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Stories from the valley

If you were in the Sierra in the 1850s you’d know this plant

Contributed by Tim Johnson

Spring has finally fought its way free of the long cold winter here in the Sierra Foothills. The landscape is green and the first wildflowers starting to show. One small white bloom that will likely go missed by most is found on the oddly round leaf of miner’s lettuce. This native plant with a round disk-shaped leaf and small white flowers thrives in throughout California is the shaded, damp duff under the oak canopy.

The plant got its name from the Gold Rush. Food stuffs were hard to come by and when they could be found expensive. Fresh food was almost unheard of. Beans, bacon and rice were staples.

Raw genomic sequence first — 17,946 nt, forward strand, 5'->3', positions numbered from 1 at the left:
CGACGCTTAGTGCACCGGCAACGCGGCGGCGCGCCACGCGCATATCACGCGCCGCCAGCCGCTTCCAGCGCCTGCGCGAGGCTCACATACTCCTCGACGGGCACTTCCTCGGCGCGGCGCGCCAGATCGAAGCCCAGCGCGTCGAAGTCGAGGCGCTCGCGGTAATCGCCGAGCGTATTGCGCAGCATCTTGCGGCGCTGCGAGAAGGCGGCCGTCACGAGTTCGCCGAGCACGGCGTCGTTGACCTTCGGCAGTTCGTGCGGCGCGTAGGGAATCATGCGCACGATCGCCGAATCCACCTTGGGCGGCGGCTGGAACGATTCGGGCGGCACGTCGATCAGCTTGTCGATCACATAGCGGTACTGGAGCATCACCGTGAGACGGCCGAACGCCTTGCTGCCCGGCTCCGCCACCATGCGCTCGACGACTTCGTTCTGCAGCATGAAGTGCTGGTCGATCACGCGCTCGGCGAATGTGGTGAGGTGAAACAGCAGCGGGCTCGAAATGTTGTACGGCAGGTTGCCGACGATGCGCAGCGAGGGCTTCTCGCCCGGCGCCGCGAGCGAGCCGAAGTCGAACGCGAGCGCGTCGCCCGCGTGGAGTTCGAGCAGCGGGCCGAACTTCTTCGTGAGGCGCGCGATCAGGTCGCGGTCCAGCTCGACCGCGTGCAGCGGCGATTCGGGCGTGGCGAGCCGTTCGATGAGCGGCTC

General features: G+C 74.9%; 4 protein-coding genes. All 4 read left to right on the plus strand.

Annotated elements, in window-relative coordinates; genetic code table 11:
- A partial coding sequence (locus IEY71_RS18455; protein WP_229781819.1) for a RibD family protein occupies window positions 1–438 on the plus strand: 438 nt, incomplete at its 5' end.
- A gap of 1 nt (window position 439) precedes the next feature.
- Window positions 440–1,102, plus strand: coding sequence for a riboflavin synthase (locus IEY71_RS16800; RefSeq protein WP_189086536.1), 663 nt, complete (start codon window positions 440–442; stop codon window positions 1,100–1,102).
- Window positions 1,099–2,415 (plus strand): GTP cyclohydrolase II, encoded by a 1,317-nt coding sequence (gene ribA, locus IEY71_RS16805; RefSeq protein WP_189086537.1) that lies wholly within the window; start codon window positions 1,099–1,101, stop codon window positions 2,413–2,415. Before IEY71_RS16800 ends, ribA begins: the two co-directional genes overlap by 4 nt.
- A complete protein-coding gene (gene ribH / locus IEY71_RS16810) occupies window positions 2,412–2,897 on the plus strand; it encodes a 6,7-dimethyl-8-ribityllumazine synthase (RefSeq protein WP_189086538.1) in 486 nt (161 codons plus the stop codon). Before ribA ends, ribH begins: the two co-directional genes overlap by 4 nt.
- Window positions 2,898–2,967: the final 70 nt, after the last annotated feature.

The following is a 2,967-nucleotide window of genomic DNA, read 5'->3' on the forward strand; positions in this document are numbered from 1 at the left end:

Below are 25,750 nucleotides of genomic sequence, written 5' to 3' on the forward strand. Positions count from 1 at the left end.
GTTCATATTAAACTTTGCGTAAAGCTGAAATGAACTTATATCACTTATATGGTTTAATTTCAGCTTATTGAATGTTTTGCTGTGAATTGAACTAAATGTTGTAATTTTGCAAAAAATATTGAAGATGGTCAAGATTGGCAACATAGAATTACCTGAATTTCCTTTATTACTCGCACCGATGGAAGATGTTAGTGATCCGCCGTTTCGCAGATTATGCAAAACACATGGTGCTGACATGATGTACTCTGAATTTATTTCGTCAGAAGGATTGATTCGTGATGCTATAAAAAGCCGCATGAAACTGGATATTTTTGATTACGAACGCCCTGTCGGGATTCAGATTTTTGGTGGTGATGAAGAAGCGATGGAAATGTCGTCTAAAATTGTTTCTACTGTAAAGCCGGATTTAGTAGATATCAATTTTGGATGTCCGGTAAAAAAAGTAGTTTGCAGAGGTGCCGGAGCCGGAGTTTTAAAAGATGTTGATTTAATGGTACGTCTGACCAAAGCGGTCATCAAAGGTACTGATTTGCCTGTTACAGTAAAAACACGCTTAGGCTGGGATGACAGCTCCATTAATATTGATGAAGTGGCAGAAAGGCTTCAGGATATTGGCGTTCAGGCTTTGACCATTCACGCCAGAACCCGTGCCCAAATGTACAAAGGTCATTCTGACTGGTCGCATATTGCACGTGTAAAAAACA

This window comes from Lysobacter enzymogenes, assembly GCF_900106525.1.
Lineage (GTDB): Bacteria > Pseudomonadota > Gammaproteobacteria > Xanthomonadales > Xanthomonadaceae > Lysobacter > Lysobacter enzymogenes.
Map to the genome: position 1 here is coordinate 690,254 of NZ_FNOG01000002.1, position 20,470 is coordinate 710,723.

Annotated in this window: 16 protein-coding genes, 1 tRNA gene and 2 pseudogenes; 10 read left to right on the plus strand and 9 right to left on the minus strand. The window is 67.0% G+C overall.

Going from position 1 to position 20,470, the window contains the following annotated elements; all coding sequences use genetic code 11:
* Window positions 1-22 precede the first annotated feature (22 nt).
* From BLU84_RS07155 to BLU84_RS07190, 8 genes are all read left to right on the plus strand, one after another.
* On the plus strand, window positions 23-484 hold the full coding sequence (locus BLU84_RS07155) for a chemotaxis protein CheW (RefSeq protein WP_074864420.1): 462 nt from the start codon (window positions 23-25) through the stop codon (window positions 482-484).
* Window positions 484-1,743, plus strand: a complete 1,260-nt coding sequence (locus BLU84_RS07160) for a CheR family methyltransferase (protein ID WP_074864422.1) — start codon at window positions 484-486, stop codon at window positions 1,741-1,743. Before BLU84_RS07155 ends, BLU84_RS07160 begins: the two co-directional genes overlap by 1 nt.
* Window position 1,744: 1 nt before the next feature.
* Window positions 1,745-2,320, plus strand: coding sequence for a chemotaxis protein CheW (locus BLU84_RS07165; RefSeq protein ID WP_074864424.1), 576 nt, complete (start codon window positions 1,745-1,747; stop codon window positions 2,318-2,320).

It’s no wonder then that prospectors foraged as much as they could to supplement their miserable fare. Poking around the oaks in the gold fields, they discovered this plant which they dubbed miners lettuce. The plant will remind gourmand of mache with a thicker but tender and rather succulent leaf that must have been heavenly to a greens–starved miner.

Some still forage for this plant annually and it is widely grown for its culinary use in Europe. A word of caution from the literature, however, is that the plant can accumulate toxic amounts of soluble oxalates.

Once you can identify this odd little plant, you will see it everywhere – a thriving remnant of our fevered heritage.